As pilgrims on this journey of faith we yearn to find God, but become terrified when God suddenly finds us and calls us by name. Like Peter, we are some of the least likely people to become a “Rock”, and then we realize that it is not through our efforts that anything is accomplished, but in God working through us that brings God’s Light into the world.

   Rather than sitting back in his lofty perch surrounded by fiery chariots and hosts of angels, (while dropping in occasionally to scare humans half to death), our God of Surprises comes to meet us in human form through Jesus.
   If being God Incarnate is not surprising enough, Jesus tells us “You are my friends if you do what I command you.” A God who wants to be friends with each one of us! Really? God is my friend, and your friend? The creator of the universe yearns to reach out and embrace each of us? With this realization, can there be any deeper joy?

   Jesus speaks to each one of us when he says “You did not choose me but I chose you” (John 15:16) and sends us out into the world to “bear fruit” by following his command to “love one another.” It’s such a simple command to bring God’s love out to a broken world that seems so lost in darkness.

   Like Peter, James, and John we too have found ourselves befuddled at times as we climbed this mountain called “Holy Hill”. Three years ago, looking up, it seemed like we would never make it, and now, looking back, I still don’t know how we did it. At times it seems like a dream—because it is a dream! Like Martin Luther King Jr. and many others before, we have come to the mountain top and can see the Promised Land, a Land that fills your mind with dreams of a new way of living.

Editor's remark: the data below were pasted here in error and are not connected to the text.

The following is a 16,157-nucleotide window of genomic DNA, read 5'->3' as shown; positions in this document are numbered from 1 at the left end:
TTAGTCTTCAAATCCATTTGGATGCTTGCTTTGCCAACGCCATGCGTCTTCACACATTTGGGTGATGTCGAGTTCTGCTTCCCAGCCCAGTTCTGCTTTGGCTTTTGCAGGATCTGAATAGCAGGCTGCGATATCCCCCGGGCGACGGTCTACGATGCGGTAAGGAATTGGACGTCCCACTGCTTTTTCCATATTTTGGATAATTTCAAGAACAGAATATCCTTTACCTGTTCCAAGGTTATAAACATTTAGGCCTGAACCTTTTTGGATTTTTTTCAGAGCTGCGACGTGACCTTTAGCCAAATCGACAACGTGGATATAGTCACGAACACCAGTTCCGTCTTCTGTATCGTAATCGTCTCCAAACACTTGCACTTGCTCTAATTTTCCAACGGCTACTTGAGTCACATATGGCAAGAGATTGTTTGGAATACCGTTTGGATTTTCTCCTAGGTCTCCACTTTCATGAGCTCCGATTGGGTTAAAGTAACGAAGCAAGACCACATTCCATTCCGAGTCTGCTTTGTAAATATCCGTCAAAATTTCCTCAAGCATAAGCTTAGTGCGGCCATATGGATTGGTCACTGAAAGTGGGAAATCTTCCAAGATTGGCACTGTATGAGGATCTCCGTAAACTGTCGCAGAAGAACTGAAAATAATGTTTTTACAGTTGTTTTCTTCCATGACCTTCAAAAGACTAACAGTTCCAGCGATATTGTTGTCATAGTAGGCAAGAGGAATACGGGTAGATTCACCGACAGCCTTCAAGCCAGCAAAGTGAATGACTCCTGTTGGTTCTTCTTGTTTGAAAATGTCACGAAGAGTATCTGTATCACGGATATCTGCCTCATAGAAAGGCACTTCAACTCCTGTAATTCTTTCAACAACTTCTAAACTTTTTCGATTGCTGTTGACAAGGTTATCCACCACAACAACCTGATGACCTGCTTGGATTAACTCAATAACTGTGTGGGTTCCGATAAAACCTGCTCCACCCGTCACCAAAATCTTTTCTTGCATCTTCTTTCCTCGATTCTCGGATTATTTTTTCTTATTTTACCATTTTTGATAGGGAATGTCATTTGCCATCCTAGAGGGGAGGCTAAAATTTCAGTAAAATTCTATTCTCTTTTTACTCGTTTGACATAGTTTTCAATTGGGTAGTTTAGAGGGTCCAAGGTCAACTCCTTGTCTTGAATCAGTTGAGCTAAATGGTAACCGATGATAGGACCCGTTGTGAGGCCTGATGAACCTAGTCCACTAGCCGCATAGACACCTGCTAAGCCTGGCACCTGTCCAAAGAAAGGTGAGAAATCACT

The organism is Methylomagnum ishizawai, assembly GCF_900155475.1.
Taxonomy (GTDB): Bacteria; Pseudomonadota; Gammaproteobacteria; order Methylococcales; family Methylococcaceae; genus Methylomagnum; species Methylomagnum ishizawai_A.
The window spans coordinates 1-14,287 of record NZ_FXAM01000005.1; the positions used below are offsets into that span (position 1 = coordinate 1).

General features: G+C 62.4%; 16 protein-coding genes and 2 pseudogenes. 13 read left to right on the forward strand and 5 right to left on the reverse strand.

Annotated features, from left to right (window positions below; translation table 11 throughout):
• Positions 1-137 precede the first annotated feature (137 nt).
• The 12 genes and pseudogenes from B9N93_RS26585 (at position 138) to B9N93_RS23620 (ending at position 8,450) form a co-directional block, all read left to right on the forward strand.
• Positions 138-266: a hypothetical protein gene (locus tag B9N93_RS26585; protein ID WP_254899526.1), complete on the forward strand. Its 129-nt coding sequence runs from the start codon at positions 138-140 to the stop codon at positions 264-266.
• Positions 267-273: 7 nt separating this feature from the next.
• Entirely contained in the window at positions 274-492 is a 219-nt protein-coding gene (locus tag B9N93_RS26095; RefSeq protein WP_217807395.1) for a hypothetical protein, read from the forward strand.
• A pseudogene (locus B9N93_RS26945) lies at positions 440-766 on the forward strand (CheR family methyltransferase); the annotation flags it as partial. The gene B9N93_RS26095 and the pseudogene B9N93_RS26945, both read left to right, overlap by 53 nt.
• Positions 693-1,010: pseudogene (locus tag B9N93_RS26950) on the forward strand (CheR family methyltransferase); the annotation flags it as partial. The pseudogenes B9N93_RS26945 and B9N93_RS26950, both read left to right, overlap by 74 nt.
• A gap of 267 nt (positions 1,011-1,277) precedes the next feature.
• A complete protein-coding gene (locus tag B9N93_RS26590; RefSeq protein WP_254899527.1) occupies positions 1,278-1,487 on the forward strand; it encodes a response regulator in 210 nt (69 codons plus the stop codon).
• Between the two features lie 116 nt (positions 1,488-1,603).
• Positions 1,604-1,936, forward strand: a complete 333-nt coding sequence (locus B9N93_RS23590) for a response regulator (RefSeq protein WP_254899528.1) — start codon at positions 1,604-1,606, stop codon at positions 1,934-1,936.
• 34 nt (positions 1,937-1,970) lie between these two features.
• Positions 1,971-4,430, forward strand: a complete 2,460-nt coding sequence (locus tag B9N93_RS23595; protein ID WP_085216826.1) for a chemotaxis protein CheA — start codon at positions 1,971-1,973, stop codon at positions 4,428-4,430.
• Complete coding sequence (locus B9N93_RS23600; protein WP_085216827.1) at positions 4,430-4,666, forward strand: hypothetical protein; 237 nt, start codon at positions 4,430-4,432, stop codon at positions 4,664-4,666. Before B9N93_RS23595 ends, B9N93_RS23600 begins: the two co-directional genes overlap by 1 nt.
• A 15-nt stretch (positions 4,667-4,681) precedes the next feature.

·        I dream of a world where every person is viewed as a valued member of society, regardless of who they are, or where they came from, or who they love.
·        I dream of a place where every child is wanted and loved, has a home to live in and enough food to eat, can get medical care whenever needed, and has access to an education that will help them find their own dream.
·        I dream of a time when every worker, regardless of their occupation, returns home safe every night, earns enough to support their family, and is able to afford the roses as well as the bread.
·        I dream of a day when the Earth is not viewed by humans as a resource to be exploited, but is seen and cared for as part of God’s precious Garden.
   These may sound like crazy dreams, but this is the Dream of God that I’ve come to know here. This is the Kingdom of God brought to Earth by Jesus. The cross of Jesus didn’t just open up a one-way street to the next world—The Cross has opened a doorway that also brings God’s Dream for us into this world.
·        Can you see that open doorway?
·        Can you imagine the Dream of God?
·        Can you feel the Kingdom of God drawing near?

   Jesus is calling each one of us: “Come follow me.”
·        Come, follow me out into the world.
·        Come, make what is old new again.
·        Come, heal the broken.
·        Come, find the lost.
·        Come, love one another as I have loved you.
   May the Spirit of God so fill our hearts with the vision of God’s Dream that we become beacons of hope and love in this bruised and broken world.

  Through Many Struggles, Faith By Deacon Greg Genesis 2:15-17; 3:1-7; Romans 5:12-19 Matthew 4:1-11; Psalm 32      In listening to ...